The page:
[Alternative POV] Ad Breakdown: The Guardian’s “Interview”

Lewis Folkard

Lewis Folkard

Suffolk-based conversion copywriter.

The Guardian Interview ad

Last year, I was fortunate enough to get my hands on a big pile of D&AD annuals. And by big, I mean big. Because sitting at home right now, I have every D&AD annual from 1981 to 2019 (and a couple others I’ve picked up since). And they’re not the smallest (or lightest) of books…

A wonderful adman named Laurence Blume sold them to me. We stay in touch – and he’s made a very generous contribution to this breakdown. Because not only are we (you and I) looking at one of his ads, but he’s shared his thoughts on it too. Some 35+ years later.

Let’s dig in.

*Update: Apologies, Laurence pointed out a (rather obvious) mistake with the analysis below. I’d written it thinking it was a consumer ad when it was actually a trade ad. So rather than trying to convince reader’s to switch papers, it’s actually trying to convince media planners and marketing directors to put recruitment ads in The Guardian instead. The updated trade ad version is here. And then, for this analysis, just imagine it’s a consumer ad and use the alternate POV as food for thought (it still has some value!).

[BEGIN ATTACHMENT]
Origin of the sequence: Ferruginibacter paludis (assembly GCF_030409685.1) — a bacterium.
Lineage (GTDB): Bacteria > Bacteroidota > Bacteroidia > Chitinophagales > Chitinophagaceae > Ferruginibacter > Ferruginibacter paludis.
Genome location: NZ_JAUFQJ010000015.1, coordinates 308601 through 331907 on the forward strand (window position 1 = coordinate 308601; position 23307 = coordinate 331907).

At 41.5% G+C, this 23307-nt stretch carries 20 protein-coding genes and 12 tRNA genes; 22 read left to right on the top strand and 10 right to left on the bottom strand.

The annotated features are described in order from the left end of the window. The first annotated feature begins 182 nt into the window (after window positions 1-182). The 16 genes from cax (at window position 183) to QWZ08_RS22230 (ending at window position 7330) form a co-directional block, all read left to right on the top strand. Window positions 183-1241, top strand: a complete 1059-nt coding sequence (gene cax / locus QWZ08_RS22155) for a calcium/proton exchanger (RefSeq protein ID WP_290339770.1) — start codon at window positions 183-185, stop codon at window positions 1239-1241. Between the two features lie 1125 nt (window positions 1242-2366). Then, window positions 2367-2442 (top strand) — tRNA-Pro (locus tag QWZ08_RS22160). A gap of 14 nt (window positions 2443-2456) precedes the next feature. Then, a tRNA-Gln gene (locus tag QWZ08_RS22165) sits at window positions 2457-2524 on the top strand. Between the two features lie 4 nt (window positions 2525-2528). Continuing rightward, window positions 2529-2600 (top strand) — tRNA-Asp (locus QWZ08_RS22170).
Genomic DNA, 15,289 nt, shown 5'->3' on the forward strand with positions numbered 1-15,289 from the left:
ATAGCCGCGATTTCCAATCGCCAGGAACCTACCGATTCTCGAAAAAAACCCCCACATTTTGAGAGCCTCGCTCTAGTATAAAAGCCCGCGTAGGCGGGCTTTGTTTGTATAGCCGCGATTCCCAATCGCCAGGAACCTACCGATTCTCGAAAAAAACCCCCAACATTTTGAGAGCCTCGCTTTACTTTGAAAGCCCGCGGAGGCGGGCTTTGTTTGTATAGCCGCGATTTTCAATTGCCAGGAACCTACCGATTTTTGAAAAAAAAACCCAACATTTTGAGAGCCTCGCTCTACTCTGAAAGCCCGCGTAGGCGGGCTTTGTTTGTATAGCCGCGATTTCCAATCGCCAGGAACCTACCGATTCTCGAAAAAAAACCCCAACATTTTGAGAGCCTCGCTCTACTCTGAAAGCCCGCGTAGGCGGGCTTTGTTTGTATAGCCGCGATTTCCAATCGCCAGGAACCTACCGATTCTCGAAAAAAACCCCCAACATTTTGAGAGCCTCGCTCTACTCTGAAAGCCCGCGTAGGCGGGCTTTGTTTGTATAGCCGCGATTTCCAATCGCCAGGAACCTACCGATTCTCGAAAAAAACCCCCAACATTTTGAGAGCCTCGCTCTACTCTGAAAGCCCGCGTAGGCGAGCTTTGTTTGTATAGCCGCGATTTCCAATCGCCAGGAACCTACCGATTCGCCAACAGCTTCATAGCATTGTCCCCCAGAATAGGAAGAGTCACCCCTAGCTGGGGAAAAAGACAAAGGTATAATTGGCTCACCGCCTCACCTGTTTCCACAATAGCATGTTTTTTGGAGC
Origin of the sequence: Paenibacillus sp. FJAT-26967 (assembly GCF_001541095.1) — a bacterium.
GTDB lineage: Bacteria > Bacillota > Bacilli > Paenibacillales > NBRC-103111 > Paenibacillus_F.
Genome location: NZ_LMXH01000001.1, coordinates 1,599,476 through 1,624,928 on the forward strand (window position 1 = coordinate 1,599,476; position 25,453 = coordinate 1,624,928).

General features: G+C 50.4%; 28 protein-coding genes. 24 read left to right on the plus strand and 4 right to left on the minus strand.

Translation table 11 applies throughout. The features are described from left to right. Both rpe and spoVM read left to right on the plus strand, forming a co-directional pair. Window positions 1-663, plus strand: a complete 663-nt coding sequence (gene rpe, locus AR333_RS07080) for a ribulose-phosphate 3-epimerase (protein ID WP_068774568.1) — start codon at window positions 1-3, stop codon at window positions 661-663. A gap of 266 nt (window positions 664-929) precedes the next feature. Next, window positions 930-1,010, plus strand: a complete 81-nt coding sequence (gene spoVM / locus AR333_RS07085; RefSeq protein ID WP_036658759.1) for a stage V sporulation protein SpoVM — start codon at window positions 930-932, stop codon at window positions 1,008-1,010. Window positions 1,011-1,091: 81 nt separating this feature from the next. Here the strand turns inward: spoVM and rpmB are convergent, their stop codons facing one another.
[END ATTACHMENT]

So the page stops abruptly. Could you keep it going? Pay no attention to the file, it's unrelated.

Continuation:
The Guardian Interview ad

Who made it?

Art Director: Laurence Blume | Copywriter: Laurence Blume | Photographer: Ken Griffiths | Agency: BMP | Client: The Guardian | Annual: 1987

The idea

The core premise here is: What does your newspaper choice say about you? In situations like an interview, where you’re going to be judged and compared to others, the impression you make directly affects the outcome. Obvious, right?

But The Guardian being the better choice isn’t explicit. The ad delivers this message in a way that invites you to think about your choice and then piece together that The Guardian is a more favourable option. 

Keep this two-pronged approach in mind as you read through.

Newspaper choice

In the ad, if you haven’t already seen/read, there are three different newspapers. And each paper has its different values and ideologies, and hence readership. Let’s see what Laurence says about the candidates, the papers and their choices.

“And how have they picked their newspapers? The young man at left has the Daily Telegraph. Conservative. Reactionary. It, and so he, would be the tired, old fashioned choice for the job. The young lady in the centre (our creative secretary at the time) has The Times. Establishment. Predictable. It, and so she, would be the safe, expected choice. And then there’s the young man on the right. A bolder, more open-minded pose. He has The Guardian. Free-thinking. Liberal. He is the more interesting choice. The candidate with a mind of his own.” 

Because deep down, the information you consume does shape who you are. Newspapers, books, videos, films (etc) create neural pathways that effectively establish and/or reinforce a lens through which you see the world.